Of course this doesn't make it easier for people who like to switch to Linux, but that's where sites like GGL come in, and we too. We all use Linux for some time already, I use it since 1999. So we are the guys who can tell people what might be a good choice for them, the same way GGL does it by recommending only three distros.
For me the landscape of recommendations look like this:

  • Easy to use:
    Ubuntu, Fedora
  • Server:
    Debian, EnGarde Secure Linux
  • Advanced Users:
    Debian, Slackware
  • Hardcore Users:
    LFS, EasyLFS

Of course there are other good distros that might be worth recommending, but I have made experience with all these distros, so that's my choice. Of course a hardcore user might not be interested in one of the hardcore-distros and maybe just like to use something easy, like Fedora. As said, I started working with Linux in 1999, and ever since I compiled most of my stuff. My first distro was Suse 6.2, which later on I totally stripped down to the basics and then even ran with KDE3.
But now I have changed my scope a bit. Now I am using Fedora, because it's easy to handle. I don't want to spend so much time anymore on making things work as I did before when I was using LFS. I just don't have the time anymore. And the time I have I can better use for the development of EasyLFS.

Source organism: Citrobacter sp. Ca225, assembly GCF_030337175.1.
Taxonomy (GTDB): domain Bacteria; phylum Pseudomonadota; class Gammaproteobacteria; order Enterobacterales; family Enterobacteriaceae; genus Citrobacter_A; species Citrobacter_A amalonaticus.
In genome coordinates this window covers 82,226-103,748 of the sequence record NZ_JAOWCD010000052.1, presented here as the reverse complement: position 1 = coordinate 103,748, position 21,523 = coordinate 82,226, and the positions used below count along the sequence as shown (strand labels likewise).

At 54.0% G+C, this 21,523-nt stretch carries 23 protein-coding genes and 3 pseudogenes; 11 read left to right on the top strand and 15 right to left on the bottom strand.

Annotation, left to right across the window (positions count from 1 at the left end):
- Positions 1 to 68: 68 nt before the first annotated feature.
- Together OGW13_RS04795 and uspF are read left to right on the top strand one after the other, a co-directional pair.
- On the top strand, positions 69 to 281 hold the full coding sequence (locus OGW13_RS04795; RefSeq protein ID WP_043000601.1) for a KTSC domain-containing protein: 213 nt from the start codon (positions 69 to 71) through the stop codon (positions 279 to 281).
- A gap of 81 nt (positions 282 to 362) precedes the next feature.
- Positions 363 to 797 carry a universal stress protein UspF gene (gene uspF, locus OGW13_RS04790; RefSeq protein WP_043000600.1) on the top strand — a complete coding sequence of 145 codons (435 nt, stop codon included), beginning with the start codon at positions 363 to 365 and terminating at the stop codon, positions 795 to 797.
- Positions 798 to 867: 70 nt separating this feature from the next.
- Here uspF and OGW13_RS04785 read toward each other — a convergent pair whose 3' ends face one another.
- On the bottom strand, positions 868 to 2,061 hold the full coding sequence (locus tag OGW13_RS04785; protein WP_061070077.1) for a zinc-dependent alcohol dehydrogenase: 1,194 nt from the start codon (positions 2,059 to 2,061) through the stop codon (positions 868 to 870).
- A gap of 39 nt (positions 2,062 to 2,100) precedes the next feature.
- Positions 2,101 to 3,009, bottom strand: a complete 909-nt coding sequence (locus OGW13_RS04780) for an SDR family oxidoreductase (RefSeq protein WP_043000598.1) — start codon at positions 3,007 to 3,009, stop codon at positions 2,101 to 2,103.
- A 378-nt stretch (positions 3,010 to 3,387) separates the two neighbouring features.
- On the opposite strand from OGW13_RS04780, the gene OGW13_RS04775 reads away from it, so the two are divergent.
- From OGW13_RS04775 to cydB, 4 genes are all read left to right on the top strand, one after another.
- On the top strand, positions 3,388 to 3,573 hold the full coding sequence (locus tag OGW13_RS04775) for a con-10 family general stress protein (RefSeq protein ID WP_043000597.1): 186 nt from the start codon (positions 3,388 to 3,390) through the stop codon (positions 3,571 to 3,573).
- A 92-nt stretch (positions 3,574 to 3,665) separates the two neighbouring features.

chipmaster wrote:

Compiz-fusion is also in the testing repos. It's not installed by default, but personally I like metacity as a default with an option to change to compiz fusion.

I recently asked on a Debian channel if compiz fusion is in unstable and they pointed me to a project which was supposed to do that meaning it's not there yet. So if it's not in unstable how can it be in testing.

I don't really have an issue with it not being installed by default so much. Let it just be easily available from the repository.

I'm not sure about not having GNOME 2.20 yet.. it's a really great thing and I've already gotten used to it. I don't like waiting more than others (like Ubuntu) to get my hands on the latest desktop, but from what I heard there's always a significant delay on testing..

I don't know yet.. maybe I do end up going with Debian after all, but it's definitely not meeting all expectations for me and I've gotten a bit comfy on Fedora 8 by now.. although I'd gladly ditch yum for apt-get and rpm for deb on it. Eye